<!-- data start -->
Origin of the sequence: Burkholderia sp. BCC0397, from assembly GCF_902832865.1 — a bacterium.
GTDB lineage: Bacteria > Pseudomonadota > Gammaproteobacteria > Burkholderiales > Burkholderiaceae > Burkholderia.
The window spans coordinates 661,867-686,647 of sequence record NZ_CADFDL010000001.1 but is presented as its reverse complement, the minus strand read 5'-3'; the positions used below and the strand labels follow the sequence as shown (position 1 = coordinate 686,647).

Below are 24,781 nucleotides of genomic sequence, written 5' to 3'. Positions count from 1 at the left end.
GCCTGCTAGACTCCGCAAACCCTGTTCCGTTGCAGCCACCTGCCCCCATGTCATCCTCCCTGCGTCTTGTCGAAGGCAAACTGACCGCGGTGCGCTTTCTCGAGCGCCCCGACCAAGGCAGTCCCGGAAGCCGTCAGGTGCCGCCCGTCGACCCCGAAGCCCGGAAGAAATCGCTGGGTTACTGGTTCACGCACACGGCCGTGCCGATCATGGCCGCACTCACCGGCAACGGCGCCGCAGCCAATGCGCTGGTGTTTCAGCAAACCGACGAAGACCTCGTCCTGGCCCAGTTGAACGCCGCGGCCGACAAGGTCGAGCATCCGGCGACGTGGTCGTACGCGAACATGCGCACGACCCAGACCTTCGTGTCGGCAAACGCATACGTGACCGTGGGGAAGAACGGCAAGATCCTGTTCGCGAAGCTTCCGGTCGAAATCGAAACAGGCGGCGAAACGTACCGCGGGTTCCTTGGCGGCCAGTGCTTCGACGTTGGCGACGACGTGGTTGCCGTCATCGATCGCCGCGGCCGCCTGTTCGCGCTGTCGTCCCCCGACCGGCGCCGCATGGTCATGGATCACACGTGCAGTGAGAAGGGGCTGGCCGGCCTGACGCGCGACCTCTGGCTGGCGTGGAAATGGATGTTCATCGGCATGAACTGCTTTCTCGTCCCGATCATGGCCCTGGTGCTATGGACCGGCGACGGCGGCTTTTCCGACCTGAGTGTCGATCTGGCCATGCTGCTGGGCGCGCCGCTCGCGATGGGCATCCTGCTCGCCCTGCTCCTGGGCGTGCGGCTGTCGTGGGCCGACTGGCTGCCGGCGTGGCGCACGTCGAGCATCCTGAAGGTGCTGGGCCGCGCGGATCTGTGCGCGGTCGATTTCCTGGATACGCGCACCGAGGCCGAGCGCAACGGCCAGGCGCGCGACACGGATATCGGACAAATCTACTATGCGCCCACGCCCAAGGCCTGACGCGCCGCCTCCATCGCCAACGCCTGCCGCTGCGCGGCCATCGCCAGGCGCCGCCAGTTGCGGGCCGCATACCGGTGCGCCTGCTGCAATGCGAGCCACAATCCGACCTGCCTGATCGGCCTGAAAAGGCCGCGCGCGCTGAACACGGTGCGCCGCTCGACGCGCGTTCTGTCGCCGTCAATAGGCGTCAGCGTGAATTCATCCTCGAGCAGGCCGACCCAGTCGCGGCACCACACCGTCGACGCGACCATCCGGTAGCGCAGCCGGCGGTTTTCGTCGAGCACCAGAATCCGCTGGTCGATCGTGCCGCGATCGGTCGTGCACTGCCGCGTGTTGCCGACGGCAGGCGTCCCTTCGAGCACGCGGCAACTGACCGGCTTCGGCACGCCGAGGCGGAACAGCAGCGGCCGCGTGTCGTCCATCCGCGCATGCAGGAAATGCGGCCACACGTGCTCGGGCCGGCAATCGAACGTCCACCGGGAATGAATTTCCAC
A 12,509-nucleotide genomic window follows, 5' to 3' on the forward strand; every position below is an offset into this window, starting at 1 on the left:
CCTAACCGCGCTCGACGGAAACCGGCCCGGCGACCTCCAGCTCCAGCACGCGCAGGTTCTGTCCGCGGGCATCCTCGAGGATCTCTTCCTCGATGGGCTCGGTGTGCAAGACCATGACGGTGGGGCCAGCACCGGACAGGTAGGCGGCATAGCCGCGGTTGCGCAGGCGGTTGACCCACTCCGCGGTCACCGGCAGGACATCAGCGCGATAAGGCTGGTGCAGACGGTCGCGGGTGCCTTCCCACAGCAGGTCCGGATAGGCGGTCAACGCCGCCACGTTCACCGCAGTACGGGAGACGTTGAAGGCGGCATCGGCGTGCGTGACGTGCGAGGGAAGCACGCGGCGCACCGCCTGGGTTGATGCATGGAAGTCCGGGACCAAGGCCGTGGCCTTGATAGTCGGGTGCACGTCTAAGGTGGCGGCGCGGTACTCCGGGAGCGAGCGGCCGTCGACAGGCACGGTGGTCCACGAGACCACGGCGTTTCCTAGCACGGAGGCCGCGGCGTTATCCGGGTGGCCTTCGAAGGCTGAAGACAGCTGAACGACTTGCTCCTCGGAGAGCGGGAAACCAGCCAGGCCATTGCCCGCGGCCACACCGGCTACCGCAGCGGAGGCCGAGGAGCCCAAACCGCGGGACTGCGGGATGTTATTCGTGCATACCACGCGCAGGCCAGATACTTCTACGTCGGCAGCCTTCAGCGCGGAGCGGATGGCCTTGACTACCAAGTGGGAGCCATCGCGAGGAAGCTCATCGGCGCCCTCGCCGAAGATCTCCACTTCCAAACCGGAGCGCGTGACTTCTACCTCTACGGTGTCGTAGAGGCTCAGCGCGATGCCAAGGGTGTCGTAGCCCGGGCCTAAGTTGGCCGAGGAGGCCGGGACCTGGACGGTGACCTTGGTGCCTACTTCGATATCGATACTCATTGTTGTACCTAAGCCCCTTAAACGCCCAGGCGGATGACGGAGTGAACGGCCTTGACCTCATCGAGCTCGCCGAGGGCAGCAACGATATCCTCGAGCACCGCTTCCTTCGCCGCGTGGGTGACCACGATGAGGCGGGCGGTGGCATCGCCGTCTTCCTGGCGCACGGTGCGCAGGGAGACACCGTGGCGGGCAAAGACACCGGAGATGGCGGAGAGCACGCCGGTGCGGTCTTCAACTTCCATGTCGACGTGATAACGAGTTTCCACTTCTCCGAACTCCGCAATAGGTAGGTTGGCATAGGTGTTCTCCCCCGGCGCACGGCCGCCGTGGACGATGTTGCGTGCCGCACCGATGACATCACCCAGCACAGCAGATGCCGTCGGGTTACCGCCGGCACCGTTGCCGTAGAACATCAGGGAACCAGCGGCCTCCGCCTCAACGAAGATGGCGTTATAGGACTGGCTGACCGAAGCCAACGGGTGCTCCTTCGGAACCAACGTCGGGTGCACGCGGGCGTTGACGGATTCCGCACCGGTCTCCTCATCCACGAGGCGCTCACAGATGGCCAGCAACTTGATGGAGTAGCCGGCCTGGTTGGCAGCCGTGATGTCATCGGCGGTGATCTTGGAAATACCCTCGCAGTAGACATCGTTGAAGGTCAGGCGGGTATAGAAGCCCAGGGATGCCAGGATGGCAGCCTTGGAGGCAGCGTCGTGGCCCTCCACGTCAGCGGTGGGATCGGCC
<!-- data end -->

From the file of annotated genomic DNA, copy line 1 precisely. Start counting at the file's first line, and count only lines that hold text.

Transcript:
Origin of the sequence: Burkholderia sp. BCC0397, from assembly GCF_902832865.1 — a bacterium.